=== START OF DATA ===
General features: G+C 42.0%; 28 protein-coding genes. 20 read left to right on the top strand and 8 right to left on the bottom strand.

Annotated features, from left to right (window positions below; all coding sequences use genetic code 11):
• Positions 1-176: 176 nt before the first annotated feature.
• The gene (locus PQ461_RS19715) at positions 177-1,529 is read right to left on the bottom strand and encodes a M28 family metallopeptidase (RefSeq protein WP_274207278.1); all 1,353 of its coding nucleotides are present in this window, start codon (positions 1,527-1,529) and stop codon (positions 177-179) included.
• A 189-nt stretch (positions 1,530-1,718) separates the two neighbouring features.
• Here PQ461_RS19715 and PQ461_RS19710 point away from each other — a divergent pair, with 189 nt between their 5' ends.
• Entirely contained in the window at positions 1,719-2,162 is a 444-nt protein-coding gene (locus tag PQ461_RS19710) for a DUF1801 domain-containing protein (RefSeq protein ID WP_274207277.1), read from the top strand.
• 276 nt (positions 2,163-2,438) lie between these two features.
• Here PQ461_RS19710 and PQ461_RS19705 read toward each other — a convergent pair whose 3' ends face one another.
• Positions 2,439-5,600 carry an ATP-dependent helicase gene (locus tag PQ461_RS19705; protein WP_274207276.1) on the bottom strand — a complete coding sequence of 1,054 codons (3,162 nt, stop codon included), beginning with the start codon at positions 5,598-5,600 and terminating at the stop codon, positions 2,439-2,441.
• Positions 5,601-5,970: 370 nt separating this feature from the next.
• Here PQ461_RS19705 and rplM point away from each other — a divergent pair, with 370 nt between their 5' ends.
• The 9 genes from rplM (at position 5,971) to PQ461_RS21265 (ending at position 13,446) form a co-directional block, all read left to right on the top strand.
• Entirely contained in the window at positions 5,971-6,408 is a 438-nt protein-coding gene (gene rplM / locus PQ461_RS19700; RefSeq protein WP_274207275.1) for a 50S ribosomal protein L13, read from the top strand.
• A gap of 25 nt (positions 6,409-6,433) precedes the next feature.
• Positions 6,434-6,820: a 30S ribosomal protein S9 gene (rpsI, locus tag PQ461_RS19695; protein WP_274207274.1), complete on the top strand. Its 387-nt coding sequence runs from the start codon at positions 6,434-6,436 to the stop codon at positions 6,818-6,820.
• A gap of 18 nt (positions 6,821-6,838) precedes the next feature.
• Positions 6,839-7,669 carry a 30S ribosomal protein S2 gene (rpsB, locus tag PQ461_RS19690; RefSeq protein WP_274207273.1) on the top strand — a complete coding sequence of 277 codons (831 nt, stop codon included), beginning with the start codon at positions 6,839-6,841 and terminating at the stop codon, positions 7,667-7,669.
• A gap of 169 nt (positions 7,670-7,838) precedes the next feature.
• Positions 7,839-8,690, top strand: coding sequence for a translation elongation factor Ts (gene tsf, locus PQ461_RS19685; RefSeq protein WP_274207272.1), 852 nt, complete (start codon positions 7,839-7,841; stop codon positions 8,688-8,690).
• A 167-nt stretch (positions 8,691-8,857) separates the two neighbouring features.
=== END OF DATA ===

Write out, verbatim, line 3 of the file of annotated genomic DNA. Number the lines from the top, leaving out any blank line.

• Positions 1-176: 176 nt before the first annotated feature.